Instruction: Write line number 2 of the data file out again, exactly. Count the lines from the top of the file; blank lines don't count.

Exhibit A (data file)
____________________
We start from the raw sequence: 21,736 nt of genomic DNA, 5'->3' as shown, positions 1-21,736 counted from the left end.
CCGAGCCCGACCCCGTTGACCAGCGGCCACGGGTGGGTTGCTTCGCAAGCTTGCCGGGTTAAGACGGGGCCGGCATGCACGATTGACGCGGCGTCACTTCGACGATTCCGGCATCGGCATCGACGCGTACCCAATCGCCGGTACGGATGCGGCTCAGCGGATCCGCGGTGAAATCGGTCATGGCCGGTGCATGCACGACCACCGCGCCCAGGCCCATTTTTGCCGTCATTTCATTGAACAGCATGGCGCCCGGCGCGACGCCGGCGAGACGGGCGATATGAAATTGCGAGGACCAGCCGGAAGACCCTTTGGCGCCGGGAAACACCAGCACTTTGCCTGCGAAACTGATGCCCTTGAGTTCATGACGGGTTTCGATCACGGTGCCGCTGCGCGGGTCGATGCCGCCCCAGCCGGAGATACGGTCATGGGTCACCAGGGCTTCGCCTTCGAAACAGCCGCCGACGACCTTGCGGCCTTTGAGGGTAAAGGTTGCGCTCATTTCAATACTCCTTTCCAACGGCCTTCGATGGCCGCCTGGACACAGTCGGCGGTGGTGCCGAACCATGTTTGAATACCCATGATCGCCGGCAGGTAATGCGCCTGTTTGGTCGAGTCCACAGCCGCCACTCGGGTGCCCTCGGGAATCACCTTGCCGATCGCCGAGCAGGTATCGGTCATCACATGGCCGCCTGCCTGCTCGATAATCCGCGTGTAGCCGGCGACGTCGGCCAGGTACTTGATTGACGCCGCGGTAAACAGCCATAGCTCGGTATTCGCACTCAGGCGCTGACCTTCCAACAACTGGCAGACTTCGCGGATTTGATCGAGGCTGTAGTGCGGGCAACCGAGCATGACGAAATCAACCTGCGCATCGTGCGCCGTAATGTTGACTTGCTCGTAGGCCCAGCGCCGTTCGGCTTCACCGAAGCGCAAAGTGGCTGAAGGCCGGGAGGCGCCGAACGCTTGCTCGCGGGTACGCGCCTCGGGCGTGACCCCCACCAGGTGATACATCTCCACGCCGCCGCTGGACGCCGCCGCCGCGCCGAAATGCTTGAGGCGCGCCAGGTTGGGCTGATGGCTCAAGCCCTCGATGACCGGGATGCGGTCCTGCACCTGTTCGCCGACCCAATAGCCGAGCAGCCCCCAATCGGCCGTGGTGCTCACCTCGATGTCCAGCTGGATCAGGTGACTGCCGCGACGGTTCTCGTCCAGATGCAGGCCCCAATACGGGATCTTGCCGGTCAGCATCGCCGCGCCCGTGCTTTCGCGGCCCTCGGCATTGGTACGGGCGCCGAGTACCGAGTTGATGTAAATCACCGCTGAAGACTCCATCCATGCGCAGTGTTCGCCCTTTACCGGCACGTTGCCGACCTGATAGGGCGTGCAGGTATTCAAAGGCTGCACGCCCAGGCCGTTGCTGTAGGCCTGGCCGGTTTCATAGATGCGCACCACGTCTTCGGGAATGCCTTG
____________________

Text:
CCGAGCCCGACCCCGTTGACCAGCGGCCACGGGTGGGTTGCTTCGCAAGCTTGCCGGGTTAAGACGGGGCCGGCATGCACGATTGACGCGGCGTCACTTCGACGATTCCGGCATCGGCATCGACGCGTACCCAATCGCCGGTACGGATGCGGCTCAGCGGATCCGCGGTGAAATCGGTCATGGCCGGTGCATGCACGACCACCGCGCCCAGGCCCATTTTTGCCGTCATTTCATTGAACAGCATGGCGCCCGGCGCGACGCCGGCGAGACGGGCGATATGAAATTGCGAGGACCAGCCGGAAGACCCTTTGGCGCCGGGAAACACCAGCACTTTGCCTGCGAAACTGATGCCCTTGAGTTCATGACGGGTTTCGATCACGGTGCCGCTGCGCGGGTCGATGCCGCCCCAGCCGGAGATACGGTCATGGGTCACCAGGGCTTCGCCTTCGAAACAGCCGCCGACGACCTTGCGGCCTTTGAGGGTAAAGGTTGCGCTCATTTCAATACTCCTTTCCAACGGCCTTCGATGGCCGCCTGGACACAGTCGGCGGTGGTGCCGAACCATGTTTGAATACCCATGATCGCCGGCAGGTAATGCGCCTGTTTGGTCGAGTCCACAGCCGCCACTCGGGTGCCCTCGGGAATCACCTTGCCGATCGCCGAGCAGGTATCGGTCATCACATGGCCGCCTGCCTGCTCGATAATCCGCGTGTAGCCGGCGACGTCGGCCAGGTACTTGATTGACGCCGCGGTAAACAGCCATAGCTCGGTATTCGCACTCAGGCGCTGACCTTCCAACAACTGGCAGACTTCGCGGATTTGATCGAGGCTGTAGTGCGGGCAACCGAGCATGACGAAATCAACCTGCGCATCGTGCGCCGTAATGTTGACTTGCTCGTAGGCCCAGCGCCGTTCGGCTTCACCGAAGCGCAAAGTGGCTGAAGGCCGGGAGGCGCCGAACGCTTGCTCGCGGGTACGCGCCTCGGGCGTGACCCCCACCAGGTGATACATCTCCACGCCGCCGCTGGACGCCGCCGCCGCGCCGAAATGCTTGAGGCGCGCCAGGTTGGGCTGATGGCTCAAGCCCTCGATGACCGGGATGCGGTCCTGCACCTGTTCGCCGACCCAATAGCCGAGCAGCCCCCAATCGGCCGTGGTGCTCACCTCGATGTCCAGCTGGATCAGGTGACTGCCGCGACGGTTCTCGTCCAGATGCAGGCCCCAATACGGGATCTTGCCGGTCAGCATCGCCGCGCCCGTGCTTTCGCGGCCCTCGGCATTGGTACGGGCGCCGAGTACCGAGTTGATGTAAATCACCGCTGAAGACTCCATCCATGCGCAGTGTTCGCCCTTTACCGGCACGTTGCCGACCTGATAGGGCGTGCAGGTATTCAAAGGCTGCACGCCCAGGCCGTTGCTGTAGGCCTGGCCGGTTTCATAGATGCGCACCACGTCTTCGGGAATGCCTTG